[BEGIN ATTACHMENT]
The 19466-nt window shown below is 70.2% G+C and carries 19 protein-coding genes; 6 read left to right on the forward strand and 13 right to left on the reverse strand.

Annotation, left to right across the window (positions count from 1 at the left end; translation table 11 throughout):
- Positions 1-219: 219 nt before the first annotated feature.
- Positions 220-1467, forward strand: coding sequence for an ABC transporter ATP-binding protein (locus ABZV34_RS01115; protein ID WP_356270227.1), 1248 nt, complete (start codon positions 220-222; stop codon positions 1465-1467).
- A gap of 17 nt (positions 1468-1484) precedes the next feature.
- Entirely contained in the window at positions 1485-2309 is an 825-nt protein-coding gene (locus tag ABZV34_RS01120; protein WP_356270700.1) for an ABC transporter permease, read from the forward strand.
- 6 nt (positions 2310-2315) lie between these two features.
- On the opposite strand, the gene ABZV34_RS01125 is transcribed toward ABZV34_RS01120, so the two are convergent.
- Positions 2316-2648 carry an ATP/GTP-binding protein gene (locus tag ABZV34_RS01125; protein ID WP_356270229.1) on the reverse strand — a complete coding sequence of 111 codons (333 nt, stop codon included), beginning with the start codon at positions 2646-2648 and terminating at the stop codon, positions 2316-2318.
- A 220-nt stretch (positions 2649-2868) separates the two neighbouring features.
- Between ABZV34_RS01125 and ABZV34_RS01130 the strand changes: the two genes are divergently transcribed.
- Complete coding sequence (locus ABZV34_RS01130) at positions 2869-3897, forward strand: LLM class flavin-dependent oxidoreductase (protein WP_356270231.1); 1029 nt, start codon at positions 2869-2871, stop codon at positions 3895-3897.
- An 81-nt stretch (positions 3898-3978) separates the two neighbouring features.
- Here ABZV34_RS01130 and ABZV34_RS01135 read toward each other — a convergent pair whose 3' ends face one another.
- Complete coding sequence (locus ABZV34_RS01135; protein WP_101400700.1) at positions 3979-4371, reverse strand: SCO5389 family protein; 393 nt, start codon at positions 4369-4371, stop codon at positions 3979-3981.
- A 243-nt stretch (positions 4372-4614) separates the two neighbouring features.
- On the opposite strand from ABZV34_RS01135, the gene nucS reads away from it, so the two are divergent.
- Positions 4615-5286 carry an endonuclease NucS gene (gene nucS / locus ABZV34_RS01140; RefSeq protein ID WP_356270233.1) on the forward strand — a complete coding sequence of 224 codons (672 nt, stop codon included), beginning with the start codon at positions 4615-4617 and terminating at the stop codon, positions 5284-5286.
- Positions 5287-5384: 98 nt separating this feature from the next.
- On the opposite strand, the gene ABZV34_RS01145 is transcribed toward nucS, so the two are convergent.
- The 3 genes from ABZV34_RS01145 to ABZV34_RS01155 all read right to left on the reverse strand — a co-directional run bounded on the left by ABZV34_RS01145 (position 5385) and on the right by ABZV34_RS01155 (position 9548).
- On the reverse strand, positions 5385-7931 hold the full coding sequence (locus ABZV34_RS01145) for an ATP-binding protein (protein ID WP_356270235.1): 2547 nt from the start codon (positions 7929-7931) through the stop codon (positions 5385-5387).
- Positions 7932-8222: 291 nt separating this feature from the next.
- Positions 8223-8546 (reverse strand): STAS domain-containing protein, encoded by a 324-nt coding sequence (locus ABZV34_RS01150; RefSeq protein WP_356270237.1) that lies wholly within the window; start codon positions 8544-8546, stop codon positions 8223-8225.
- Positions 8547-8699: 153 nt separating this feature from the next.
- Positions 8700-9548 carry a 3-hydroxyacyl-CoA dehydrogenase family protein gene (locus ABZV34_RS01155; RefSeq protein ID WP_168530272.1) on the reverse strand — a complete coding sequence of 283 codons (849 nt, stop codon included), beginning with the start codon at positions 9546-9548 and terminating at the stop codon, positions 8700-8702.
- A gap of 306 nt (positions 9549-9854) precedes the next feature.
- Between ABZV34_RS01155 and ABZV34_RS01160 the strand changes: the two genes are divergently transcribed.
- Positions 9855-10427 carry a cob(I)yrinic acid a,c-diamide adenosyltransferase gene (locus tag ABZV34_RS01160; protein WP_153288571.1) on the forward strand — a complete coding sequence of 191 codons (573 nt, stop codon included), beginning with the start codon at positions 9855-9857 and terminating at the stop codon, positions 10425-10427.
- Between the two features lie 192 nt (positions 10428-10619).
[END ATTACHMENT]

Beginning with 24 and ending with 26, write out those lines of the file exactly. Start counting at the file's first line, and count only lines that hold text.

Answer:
- Positions 8223-8546 (reverse strand): STAS domain-containing protein, encoded by a 324-nt coding sequence (locus ABZV34_RS01150; RefSeq protein WP_356270237.1) that lies wholly within the window; start codon positions 8544-8546, stop codon positions 8223-8225.
- Positions 8547-8699: 153 nt separating this feature from the next.
- Positions 8700-9548 carry a 3-hydroxyacyl-CoA dehydrogenase family protein gene (locus ABZV34_RS01155; RefSeq protein ID WP_168530272.1) on the reverse strand — a complete coding sequence of 283 codons (849 nt, stop codon included), beginning with the start codon at positions 9546-9548 and terminating at the stop codon, positions 8700-8702.